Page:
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Pearls

After pieces of eight and gold doubloons, pearls are one of the treasures most often associated with pirates - a recent example being, of course, the movie Pirates of the Caribbean: The Curse of the Black Pearl. This connection is possibly because many natural pearls come from the sea - and all are associated with water.

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What Are Pearls?

Unlike many gemstones, pearls are organically formed. A pearl is created when a living creature - usually a mollusc such as an Akoya oyster - reacts to an irritating foreign body such as a sharp piece of grit or particle of food. If the mollusc can't expel the intruder, it attempts to "neutralise" it.

To smooth off the irritant, the mollusc coats it with layers of the same material that it uses to build its own shell - aragonite and conchiolin, a combination known as nacre (mother of pearl). If these layers build up properly then they can form a pearl, with the multi-layered structure giving the gem its distinctive shimmering lustre.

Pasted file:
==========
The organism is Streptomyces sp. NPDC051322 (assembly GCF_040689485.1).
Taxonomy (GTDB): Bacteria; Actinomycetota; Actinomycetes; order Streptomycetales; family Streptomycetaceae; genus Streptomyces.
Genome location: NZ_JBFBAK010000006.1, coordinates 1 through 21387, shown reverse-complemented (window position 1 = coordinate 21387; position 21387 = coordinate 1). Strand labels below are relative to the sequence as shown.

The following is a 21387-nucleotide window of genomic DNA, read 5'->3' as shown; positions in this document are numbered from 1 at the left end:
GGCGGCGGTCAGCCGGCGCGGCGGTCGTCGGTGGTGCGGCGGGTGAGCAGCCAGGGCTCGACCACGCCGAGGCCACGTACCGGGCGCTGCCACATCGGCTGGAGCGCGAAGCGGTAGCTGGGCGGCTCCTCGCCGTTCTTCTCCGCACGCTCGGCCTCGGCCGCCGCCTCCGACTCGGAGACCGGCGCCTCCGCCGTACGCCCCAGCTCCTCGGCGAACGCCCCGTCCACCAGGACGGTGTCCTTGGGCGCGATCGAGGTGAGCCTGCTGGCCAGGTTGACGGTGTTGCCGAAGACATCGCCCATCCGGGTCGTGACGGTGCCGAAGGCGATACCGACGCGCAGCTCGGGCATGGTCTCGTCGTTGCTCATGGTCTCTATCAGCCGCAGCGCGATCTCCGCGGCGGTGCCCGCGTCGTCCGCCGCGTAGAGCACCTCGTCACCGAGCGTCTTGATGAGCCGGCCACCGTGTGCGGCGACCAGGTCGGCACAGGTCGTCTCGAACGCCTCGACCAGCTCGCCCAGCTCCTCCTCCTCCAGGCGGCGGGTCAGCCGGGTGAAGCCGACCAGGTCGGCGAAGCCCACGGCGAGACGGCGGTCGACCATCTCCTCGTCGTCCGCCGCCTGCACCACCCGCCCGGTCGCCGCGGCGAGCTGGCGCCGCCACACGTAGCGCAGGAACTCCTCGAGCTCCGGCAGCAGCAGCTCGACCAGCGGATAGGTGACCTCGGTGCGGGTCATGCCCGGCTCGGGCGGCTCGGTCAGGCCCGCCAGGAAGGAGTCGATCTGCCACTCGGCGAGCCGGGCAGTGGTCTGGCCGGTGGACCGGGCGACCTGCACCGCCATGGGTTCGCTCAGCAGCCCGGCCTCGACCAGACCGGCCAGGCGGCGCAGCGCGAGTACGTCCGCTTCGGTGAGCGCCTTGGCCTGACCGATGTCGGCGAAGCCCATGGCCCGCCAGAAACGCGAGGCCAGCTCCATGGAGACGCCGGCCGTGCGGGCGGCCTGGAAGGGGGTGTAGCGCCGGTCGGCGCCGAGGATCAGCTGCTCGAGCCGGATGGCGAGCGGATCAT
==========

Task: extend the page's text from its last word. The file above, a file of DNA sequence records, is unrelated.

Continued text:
Pearls are usually "pearly white" however can come in a variety of colours resulting fom the organic pigments in the conchiolin. Pearls you can buy in the stores have sometimes been dyed to produce different colours. Apart from the creamy white, the colour most often associated with pearls is probably black, in particular the Tahitian black pearl.

Pearls are described as either saltwater or freshwater depending on their origin. The former have grown in the sea, the latter in fresh water such as inland lakes.

Natural vs Cultured Pearls

Truly natural pearls are those that have occured spontaneously in "wild" molluscs without any human intervention. These are extremely rare and valuable. Earrings, a necklace or other such jewelry made from natural pearls would have been a great find for a swashbuckler of old!

Most real pearls you buy today are cultured - in effect cultivated "farmed". A small "core" is inserted inside the mollusc in order to stimulate pearl production. To the untrained eye these look the same as a natural pearl, however laboratory analysis will reveal the difference. Whereas natural pearls are almost all nacre around a tiny irregular core, cultured pearls usually consist of a much thinner layer of nacre around a larger spherical core.

Of course even cultured pearls are to an extent natural, so they're sometimes described as "cultured natural".

The first successfully created cultivated pearls were created by Kokichi Mikimoto of Japan. Mikimoto Pearls remain one of the most well-known brands on the market today.

It's said that some people can tell the difference between the two types of pearl by gently rubbing them along a tooth. Somehow I can't see grizzled old sea dogs bothering with such subtleties!